Use-Case of Blockchain in Cybercrime and Cyberattack

Use-Case of Blockchain in Cybercrime and Cyberattack

Karthika Veeramani, Suresh Jaganathan
Copyright: © 2021 |Pages: 19
DOI: 10.4018/978-1-7998-4900-1.ch009
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Cybercrime involves unlawful activities done by the individual in cyberspace using the internet. It is cyberbullying, financial theft, code-hack, cryptojacking, hacking, etc. The main difference between cybercrime and cyberattack is that cybercrime victims are humans. The crime associated with the latter is that of a computer network, hardware or software. Cyberattack activities include ransomware, viruses, worms, SQL injection, DDoS attacks, and government and corporate are potential targets. Cyber security provides a specialised approach to the protection of computer systems from cybercrimes and cyberattacks. As of now, no cyber defence is 100% safe. What is considered safe today may not be secure tomorrow. Blockchain enables a new way of recording transactions or any other digital interaction within the network with security, transparency, integrity, confidentiality, availability, and traceability. This chapter explains in detail about cyber risks and how blockchain can be used to avoid risks in financial and insurance frauds.
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Cyber Crime (Broadhurst & Chang, 2012) makes use of digital technologies in committing a crime. In other words, the latest techniques with the application of internet access private data through unlawful activity and thereby doing a crime. It includes attacks on data center, child pornography, financial and e-Commerce data. Cybersecurity (Ahmad, 2019) prevents cybercrime with cryptographic techniques, virtual private networks(VPN) and firewall. VPN provides a means to access personal information over public network internet. Cybercrime broadly classified into three groups.

  • 1.

    Crime against individuals, such as Computer Vandalism, transmitting a virus, unauthorised access/control over a computer system (Chattopadhyay & Mitra, 2018, 2020), intellectual property thefts.

  • 2.

    Crime against an organisation, such as unauthorised access to its computer, cyber terrorism on the government, spreading illegal information (Chelliah et al., 2019) and usage of pirated software.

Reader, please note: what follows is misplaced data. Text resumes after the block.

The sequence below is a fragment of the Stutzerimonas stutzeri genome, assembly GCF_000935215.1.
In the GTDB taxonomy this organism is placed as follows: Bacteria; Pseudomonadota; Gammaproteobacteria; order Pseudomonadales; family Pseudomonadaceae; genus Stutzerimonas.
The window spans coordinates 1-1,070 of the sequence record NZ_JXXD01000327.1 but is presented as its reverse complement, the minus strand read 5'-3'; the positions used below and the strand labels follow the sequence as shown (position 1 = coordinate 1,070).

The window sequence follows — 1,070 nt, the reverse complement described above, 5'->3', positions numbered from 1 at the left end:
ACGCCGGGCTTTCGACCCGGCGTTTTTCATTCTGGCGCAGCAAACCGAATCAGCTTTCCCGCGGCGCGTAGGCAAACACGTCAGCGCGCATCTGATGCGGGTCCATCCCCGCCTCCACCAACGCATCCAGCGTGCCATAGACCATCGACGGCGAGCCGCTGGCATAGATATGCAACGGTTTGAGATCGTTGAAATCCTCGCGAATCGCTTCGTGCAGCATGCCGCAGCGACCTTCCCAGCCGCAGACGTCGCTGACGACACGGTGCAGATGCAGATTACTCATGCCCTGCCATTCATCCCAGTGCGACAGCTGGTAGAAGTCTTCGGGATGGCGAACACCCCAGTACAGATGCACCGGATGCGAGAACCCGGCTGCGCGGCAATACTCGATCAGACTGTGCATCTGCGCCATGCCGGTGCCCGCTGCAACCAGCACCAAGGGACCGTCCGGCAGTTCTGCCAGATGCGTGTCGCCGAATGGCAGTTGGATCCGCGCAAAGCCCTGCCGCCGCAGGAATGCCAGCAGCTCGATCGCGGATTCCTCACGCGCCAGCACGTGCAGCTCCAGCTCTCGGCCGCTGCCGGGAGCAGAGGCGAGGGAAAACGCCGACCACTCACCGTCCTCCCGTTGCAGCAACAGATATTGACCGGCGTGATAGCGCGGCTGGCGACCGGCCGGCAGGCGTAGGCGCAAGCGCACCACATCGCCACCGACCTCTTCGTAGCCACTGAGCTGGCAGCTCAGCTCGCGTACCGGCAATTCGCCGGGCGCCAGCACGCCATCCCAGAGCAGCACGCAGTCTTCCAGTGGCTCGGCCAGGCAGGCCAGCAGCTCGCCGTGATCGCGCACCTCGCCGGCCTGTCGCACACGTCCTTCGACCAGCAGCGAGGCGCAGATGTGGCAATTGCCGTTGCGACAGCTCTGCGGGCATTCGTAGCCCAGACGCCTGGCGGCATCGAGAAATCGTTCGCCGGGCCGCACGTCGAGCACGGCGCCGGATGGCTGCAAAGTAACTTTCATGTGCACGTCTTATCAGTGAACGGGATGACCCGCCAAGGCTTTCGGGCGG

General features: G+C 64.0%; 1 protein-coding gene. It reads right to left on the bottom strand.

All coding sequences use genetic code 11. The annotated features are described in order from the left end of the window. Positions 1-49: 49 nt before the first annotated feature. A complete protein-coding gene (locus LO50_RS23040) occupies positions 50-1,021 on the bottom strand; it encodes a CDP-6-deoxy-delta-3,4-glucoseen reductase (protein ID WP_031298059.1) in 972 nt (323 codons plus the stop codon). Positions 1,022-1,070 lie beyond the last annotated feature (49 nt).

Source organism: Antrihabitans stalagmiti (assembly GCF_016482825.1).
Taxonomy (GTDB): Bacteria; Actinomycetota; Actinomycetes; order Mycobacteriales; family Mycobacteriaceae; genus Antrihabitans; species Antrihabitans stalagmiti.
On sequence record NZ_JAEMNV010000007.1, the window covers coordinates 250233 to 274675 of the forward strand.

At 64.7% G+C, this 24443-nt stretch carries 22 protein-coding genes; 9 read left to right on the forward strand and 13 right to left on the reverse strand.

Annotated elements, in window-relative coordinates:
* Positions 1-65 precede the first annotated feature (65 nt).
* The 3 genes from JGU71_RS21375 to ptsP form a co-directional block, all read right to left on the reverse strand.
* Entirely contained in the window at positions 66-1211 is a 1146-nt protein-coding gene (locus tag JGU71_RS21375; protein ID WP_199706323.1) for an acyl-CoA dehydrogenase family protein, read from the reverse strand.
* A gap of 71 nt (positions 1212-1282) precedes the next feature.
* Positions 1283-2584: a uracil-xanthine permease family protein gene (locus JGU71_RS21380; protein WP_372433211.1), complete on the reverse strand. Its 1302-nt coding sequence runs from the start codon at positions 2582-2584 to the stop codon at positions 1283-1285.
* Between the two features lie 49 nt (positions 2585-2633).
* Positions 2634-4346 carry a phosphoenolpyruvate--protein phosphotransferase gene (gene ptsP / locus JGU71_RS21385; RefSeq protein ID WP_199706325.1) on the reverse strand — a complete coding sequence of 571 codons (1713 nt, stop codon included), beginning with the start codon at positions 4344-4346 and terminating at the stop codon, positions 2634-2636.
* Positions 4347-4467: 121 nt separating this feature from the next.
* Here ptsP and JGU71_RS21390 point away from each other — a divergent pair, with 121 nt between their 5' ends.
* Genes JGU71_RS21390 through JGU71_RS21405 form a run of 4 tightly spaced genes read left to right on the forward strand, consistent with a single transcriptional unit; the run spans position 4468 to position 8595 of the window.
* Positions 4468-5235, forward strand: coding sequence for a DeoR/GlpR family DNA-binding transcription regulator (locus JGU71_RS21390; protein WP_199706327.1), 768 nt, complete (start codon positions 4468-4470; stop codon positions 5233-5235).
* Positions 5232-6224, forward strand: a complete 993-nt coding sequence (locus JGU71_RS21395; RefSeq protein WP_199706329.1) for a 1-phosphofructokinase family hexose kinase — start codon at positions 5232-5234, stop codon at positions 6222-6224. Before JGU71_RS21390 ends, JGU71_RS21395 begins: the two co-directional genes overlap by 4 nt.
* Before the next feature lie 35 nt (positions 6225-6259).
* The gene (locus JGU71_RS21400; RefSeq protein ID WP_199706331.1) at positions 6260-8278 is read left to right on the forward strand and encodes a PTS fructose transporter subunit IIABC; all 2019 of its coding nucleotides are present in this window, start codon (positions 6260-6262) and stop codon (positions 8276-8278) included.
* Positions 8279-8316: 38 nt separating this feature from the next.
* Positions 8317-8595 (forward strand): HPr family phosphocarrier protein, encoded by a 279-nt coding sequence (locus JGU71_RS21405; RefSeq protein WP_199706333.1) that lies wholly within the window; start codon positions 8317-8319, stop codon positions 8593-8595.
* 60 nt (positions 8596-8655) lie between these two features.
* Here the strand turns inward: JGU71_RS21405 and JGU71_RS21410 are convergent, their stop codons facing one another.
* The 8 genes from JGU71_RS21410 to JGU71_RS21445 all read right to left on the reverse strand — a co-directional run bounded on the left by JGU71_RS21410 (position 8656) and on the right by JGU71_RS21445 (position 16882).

• 3.

    Crime against society, such as uploading child pornography, indecent activities in the public places, sale of banned articles and gambling online.

Common Types of Cyberattacks

  • 1.

    Denial of service (DoS) and distributed denial of service (DDoS) attacks: These attacks overwhelm the system resources, thereby prevents it from servicing the request. It dramatically reduces the system ability to respond to the service request. Some of Dos and DDoS includes Transmission Control Protocol (TCP), synchronous (SYN) flooding or SYN attack, Ping-of-death attack (PoD) or long ICMP attack, Smurf attack, Botnets or bots and Teardrop attack.

  • 2.

    Man-in-the-middle attack: A malicious actor eavesdrops the conversation between sender and receiver and then access information that they are trying to send one another. The attacker sends and receives data meant for someone else without the sender and receiver knowing until it is too late. He works to fork the TCP connection into two connections, one is between the sender and attacker, and the other is between attacker and receiver.

    • a.

      IP spoofing attack: The attacker modifies the IP address field on a packet with a fake address instead of the sender's correct IP address.

    • b.

      Replay attack or playback attack: The attacker catches and preserves past communications, and then he attempts to repeat or delay it.

  • 3.

    Phishing attack: The attacker sends malicious emails pretending that it comes from the trusted source.

    • a.

      Spear phishing attack: It is similar to a phishing attack where an attacker uses email spoofing or cloned websites.

  • 4.

    Drive-by download attack: This attack installs spyware, adware, malware and even an unwanted program that are not of interest to the end-user.

  • 5.

    Password attack or password cracking: This attack aims to steal the user's password and relevant login credentials and also called a brute force attack or cracking.

  • 6.

    Structured Query Language (SQL) injection attack: Attacks on database-driven sites.

  • 7.

    Cross-site scripting (XSS) attack: This attack embeds malicious code into the script of a genuine website to get information of users in that site.

  • 8.

    Eavesdropping attack: Listens to others conversation by intercepting the communication link between them without being identified. There are two types of eavesdropping attack, namely passive and active.

  • 9.

    Birthday attacks: Cryptographic cyber-attacks that are done against hash algorithms used for verifying the integrity of a message.

  • 10.

    Malware attack: An unwanted software is being installed on the victim's computer without his/her consent. Though the effects of the malware may not be immediate, it ends in bringing harm to the victim's computer. Some malware includes macro virus, file injector virus, system infectors, stealth virus, polymorphic virus, trojan horse, ransomware, spyware and worm.

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